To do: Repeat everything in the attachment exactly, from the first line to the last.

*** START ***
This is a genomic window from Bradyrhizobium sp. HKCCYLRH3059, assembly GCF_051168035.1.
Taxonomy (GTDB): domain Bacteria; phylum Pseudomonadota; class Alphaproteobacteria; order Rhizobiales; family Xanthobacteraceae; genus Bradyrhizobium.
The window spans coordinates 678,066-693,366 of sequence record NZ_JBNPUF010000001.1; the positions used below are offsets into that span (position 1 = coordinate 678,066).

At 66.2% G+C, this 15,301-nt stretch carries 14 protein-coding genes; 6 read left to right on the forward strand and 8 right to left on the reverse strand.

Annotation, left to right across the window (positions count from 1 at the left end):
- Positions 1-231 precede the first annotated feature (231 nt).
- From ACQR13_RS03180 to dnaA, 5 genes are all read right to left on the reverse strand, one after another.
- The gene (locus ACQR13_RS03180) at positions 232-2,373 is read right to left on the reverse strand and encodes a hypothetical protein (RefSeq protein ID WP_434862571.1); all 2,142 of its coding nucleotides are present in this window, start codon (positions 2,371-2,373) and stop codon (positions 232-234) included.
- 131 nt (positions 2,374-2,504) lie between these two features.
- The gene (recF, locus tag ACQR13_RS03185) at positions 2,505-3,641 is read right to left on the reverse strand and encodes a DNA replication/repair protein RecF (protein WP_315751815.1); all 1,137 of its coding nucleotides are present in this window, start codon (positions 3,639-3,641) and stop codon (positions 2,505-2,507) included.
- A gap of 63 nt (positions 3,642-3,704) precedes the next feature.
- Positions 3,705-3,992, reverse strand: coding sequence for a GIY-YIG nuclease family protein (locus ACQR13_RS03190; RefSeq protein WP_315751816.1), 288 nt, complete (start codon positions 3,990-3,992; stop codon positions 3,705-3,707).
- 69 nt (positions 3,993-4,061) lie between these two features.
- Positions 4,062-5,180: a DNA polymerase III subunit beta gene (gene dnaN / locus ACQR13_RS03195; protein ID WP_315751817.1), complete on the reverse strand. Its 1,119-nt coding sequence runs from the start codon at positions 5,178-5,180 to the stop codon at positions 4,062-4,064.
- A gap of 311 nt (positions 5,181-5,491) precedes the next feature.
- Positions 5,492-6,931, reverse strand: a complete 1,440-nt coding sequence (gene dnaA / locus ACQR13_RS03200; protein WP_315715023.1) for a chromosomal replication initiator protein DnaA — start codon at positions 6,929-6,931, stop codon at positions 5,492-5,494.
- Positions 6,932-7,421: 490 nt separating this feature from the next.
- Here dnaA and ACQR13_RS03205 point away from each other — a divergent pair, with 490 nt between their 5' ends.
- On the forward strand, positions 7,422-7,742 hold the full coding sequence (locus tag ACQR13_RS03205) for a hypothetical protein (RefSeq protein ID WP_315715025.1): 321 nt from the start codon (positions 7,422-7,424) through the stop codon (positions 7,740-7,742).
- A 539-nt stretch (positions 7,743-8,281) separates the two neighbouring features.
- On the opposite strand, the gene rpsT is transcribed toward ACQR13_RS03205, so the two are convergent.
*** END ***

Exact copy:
This is a genomic window from Bradyrhizobium sp. HKCCYLRH3059, assembly GCF_051168035.1.
Taxonomy (GTDB): domain Bacteria; phylum Pseudomonadota; class Alphaproteobacteria; order Rhizobiales; family Xanthobacteraceae; genus Bradyrhizobium.
The window spans coordinates 678,066-693,366 of sequence record NZ_JBNPUF010000001.1; the positions used below are offsets into that span (position 1 = coordinate 678,066).

At 66.2% G+C, this 15,301-nt stretch carries 14 protein-coding genes; 6 read left to right on the forward strand and 8 right to left on the reverse strand.

Annotation, left to right across the window (positions count from 1 at the left end):
- Positions 1-231 precede the first annotated feature (231 nt).
- From ACQR13_RS03180 to dnaA, 5 genes are all read right to left on the reverse strand, one after another.
- The gene (locus ACQR13_RS03180) at positions 232-2,373 is read right to left on the reverse strand and encodes a hypothetical protein (RefSeq protein ID WP_434862571.1); all 2,142 of its coding nucleotides are present in this window, start codon (positions 2,371-2,373) and stop codon (positions 232-234) included.
- 131 nt (positions 2,374-2,504) lie between these two features.
- The gene (recF, locus tag ACQR13_RS03185) at positions 2,505-3,641 is read right to left on the reverse strand and encodes a DNA replication/repair protein RecF (protein WP_315751815.1); all 1,137 of its coding nucleotides are present in this window, start codon (positions 3,639-3,641) and stop codon (positions 2,505-2,507) included.
- A gap of 63 nt (positions 3,642-3,704) precedes the next feature.
- Positions 3,705-3,992, reverse strand: coding sequence for a GIY-YIG nuclease family protein (locus ACQR13_RS03190; RefSeq protein WP_315751816.1), 288 nt, complete (start codon positions 3,990-3,992; stop codon positions 3,705-3,707).
- 69 nt (positions 3,993-4,061) lie between these two features.
- Positions 4,062-5,180: a DNA polymerase III subunit beta gene (gene dnaN / locus ACQR13_RS03195; protein ID WP_315751817.1), complete on the reverse strand. Its 1,119-nt coding sequence runs from the start codon at positions 5,178-5,180 to the stop codon at positions 4,062-4,064.
- A gap of 311 nt (positions 5,181-5,491) precedes the next feature.
- Positions 5,492-6,931, reverse strand: a complete 1,440-nt coding sequence (gene dnaA / locus ACQR13_RS03200; protein WP_315715023.1) for a chromosomal replication initiator protein DnaA — start codon at positions 6,929-6,931, stop codon at positions 5,492-5,494.
- Positions 6,932-7,421: 490 nt separating this feature from the next.
- Here dnaA and ACQR13_RS03205 point away from each other — a divergent pair, with 490 nt between their 5' ends.
- On the forward strand, positions 7,422-7,742 hold the full coding sequence (locus tag ACQR13_RS03205) for a hypothetical protein (RefSeq protein ID WP_315715025.1): 321 nt from the start codon (positions 7,422-7,424) through the stop codon (positions 7,740-7,742).
- A 539-nt stretch (positions 7,743-8,281) separates the two neighbouring features.
- On the opposite strand, the gene rpsT is transcribed toward ACQR13_RS03205, so the two are convergent.